Former South African, President Jacob Zuma, appeared before a commission of inquiry on Monday, to respond to damning testimony accusing him of widespread corruption in the country’s leadership.
Over the past year, this commission, chaired by the Vice-President of the Constitutional Court Raymond Zondo, has heard from dozens of ministers, elected officials, businessmen and senior civil servants who have come to expose the shady cases of the Zuma era (2009-2018).
The former head of state, 77, is suspected of illegally granting lucrative public contracts and undue advantages to a sulfurous family of Indian businessmen with whom he is close, the Gupta.
Jacob Zuma was forced by his successor, Cyril Ramaphosa, to resign a year and a half ago at the head of the ruling African National Congress (ANC) and the country.
But he has always denied that he was involved in all the scandals that have splashed his reign.
In a letter made public last month, his lawyer Daniel Mantsha questioned the impartiality of the commission of inquiry by accusing it of seeking “only one truth” and wanting to “trap and humiliate” his client.
Although he did not obtain the list of questions that Judge Zondo plans to ask him, Jacob Zuma agreed to respond to his non-binding summons, in principle until Friday, July 19. But there is still doubt about the attitude he will adopt at the hearing, which will be broadcast live on television.
“The committee asked me to come and testify and provide it with any information I may have in my possession,” Zuma told the press this week. “I’m going to go and we’ll see how things turn out.”
Since it launched its hearings, the Zondo Commission has compiled a thick case against the former president.
A former minister, Mcebisi Jonas, came to tell how the Gupta brothers had come to offer him in 2015 the morocco Finance in exchange for his help in obtaining contracts and a bribe of 600 million rand (nearly 40 million euros).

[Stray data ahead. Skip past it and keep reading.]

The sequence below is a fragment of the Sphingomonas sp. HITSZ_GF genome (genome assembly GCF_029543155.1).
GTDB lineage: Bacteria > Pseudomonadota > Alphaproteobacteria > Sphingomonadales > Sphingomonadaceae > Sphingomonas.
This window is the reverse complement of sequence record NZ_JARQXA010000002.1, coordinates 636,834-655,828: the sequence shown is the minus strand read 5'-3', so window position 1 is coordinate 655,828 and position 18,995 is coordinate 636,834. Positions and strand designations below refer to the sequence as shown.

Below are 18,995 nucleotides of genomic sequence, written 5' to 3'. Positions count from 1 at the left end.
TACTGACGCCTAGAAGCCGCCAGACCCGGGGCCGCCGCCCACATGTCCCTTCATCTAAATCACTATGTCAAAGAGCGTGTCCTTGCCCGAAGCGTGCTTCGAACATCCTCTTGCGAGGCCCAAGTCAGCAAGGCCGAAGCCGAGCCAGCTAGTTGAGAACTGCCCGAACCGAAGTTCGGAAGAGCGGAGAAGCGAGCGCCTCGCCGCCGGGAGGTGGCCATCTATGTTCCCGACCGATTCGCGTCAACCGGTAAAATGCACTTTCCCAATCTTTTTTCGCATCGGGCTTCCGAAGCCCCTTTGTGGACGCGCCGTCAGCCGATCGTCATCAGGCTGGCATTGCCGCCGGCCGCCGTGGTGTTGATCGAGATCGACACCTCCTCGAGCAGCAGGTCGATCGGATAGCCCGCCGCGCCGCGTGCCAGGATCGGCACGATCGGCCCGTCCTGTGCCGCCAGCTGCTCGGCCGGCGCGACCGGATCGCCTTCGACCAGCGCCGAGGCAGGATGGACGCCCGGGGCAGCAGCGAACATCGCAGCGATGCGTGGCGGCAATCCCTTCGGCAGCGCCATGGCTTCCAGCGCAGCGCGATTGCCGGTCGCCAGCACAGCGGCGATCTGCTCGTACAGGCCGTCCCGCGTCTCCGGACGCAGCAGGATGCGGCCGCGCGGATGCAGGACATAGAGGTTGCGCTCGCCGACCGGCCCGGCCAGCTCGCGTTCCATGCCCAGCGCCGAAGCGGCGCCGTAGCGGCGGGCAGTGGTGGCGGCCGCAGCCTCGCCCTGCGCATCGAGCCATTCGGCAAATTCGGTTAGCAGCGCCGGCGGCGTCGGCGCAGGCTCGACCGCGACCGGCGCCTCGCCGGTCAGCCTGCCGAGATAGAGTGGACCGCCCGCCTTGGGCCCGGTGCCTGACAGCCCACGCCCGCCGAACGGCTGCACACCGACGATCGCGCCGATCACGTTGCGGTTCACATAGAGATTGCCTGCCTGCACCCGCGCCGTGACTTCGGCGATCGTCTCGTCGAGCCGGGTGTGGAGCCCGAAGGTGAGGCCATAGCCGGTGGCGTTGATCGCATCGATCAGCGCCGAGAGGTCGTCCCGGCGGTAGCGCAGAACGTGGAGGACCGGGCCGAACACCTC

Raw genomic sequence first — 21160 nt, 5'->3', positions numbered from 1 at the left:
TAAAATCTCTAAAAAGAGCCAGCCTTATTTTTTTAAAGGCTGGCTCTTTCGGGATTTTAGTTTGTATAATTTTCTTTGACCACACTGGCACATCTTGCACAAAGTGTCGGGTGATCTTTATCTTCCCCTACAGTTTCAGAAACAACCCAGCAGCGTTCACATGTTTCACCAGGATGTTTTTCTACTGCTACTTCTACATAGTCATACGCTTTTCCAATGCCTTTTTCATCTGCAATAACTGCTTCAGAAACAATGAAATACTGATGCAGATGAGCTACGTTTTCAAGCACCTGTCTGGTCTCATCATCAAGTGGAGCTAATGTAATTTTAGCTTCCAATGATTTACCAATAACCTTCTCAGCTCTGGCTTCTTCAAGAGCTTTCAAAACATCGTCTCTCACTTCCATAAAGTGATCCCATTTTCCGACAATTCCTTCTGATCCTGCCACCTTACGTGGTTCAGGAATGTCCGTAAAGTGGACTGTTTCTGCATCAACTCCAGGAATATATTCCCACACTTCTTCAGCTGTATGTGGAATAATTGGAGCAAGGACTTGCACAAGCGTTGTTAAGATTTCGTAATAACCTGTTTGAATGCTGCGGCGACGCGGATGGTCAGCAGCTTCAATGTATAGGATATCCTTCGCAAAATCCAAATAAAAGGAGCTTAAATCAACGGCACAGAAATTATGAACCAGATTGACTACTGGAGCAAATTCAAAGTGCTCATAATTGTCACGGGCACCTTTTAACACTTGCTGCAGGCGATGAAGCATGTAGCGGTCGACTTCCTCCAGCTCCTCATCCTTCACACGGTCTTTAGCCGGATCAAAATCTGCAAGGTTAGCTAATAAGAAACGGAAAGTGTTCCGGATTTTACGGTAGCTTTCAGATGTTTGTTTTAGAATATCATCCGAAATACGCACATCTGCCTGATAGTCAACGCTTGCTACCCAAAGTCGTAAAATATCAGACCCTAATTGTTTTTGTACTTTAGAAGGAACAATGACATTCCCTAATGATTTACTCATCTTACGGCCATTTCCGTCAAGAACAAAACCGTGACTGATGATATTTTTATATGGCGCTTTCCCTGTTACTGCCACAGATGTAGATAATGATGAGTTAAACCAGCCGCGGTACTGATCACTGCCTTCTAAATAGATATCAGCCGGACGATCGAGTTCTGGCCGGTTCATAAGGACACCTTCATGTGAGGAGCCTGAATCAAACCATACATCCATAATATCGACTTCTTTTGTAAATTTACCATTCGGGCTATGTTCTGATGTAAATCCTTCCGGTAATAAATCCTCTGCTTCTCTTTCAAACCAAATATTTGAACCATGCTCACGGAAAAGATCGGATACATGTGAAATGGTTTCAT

According to Mr. Jonas, Ajay Gupta then told that “You have to understand that we control everything (…) and that the old man (Zuma) will do whatever he tells us to do”.
Another Finance Minister, Nhlanhla Nene, testified that he was thanked the same year by Jacob Zuma for refusing a lucrative nuclear contract project that would have benefited the same Gupta brothers, owners of a uranium mine.
In turn, the current Minister of Public Enterprises Pravin Gordhan also settled his accounts with Jacob Zuma, accusing him of having “allowed a climate of impunity allowing corruption” and the “capture of the State” by private interests.
Gordhan has estimated that 100 billion rand (€6 billion) of public funds have been diverted in recent years in his country.
The main opposition party, the Democratic Alliance (DA), has been a long-time critic of the turpitudes of the Zuma regime and welcomed its hearing. “There can be no immunity for Jacob Zuma,” said MP Natasha Mazzone, “he must be held accountable for his role in capturing the state.
Despite all the accusations against him, the former president has still not been formally charged. He is currently being prosecuted in only one case involving bribes paid on the margins of an arms contract signed… twenty years ago.